Call


Stephen calls me. The only man I’ve ever loved. Actually. The only person to ever notice that first thing in the morning I rub my eye with my pinkie, touch it to my chin, and then run the finger across the hem of my shirt.

From states away, I’d again tried to make us over. There have been many tries. In each, I’m na├»ve, sloppily sealing the us off from the me, and then shocked when air seeps back through. I’m very young at this.

When Stephen calls me he says, I don’t know who you are. He is not so young at this and I wonder what he knows.

He’s the first person to describe me as a goddess. In the next sentence, a bitch. Either or. Back and forth. And I get confused. They say a black and white world is out of vogue. But he’s in my ear. Either or. Either or.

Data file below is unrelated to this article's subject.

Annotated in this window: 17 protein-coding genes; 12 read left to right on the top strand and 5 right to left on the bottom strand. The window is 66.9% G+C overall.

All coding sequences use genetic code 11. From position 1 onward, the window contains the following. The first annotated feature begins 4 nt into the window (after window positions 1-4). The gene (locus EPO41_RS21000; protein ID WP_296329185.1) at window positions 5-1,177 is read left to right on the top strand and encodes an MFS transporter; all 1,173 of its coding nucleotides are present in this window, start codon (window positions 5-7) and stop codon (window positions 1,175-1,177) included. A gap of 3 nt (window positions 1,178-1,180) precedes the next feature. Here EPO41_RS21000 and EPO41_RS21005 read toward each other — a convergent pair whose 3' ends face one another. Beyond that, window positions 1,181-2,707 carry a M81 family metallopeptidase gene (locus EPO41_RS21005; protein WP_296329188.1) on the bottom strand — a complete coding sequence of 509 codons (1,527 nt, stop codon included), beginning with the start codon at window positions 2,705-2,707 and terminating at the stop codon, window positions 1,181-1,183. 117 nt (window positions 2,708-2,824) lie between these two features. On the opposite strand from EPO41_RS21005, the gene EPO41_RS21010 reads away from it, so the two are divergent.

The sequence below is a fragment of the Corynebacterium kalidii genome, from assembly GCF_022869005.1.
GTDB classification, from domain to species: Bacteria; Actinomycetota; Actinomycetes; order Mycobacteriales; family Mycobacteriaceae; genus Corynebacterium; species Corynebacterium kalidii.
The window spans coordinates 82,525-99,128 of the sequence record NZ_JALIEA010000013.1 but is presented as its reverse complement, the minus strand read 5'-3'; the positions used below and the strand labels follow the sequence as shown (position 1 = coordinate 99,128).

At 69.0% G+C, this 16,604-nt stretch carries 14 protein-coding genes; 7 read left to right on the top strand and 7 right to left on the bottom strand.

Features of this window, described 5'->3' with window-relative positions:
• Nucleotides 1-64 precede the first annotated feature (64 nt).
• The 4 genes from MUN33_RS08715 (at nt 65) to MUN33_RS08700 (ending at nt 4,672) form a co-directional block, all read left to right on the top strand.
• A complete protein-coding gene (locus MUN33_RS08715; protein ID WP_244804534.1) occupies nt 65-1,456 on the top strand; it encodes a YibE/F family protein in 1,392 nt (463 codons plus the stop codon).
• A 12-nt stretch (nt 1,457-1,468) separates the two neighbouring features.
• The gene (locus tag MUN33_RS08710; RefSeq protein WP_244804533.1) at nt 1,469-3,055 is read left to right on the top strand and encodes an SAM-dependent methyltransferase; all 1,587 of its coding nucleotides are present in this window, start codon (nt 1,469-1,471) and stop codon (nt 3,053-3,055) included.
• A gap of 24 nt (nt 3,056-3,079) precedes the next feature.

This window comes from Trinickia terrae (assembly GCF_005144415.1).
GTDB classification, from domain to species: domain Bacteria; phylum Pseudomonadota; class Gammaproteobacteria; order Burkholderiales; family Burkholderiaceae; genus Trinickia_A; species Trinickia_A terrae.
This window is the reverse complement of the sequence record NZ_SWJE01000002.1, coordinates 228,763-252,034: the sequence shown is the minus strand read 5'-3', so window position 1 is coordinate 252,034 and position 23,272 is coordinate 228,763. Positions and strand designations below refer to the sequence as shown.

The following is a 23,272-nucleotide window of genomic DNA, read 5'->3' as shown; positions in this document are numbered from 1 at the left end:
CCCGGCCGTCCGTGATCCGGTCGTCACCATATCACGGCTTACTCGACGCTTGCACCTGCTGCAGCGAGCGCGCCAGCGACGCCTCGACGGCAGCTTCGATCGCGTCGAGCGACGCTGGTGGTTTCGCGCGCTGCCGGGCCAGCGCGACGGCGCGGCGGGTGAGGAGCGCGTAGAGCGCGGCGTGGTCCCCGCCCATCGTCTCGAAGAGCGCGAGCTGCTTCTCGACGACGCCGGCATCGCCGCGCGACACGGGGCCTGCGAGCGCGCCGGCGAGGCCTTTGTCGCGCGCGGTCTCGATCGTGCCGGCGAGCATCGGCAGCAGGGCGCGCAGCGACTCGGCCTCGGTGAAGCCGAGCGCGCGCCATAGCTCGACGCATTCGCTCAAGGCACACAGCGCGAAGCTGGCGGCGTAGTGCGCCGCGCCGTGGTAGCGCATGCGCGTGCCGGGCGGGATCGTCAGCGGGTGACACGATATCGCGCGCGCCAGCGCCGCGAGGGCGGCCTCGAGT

Stephen’s the only person who has ever talked at me for an hour, two, and when he’s ready for me to reply I find my words hanging like overgrown tonsils. I open my mouth, and can only just breathe.

Stephen says, I tell people that all the time now. When I tell them stories about us and they ask me why you would do these things. I tell them I don’t know you. I’ve never known you. I don’t know who you are.

I think, through all of this, there’s a buzzing in my ears. Until I see it on the wall. I hit the plaster hard. The hurt is good—or I might wonder if I still exist.

Stephen waits for me to respond.

I pull my hand back.

In my palm there’s blood, running across those curvy lines people say have to do with life, longevity. A mosquito falls, bent and flat, to the floor. The blood runs on. And it must be mine because I’m all that’s here.  

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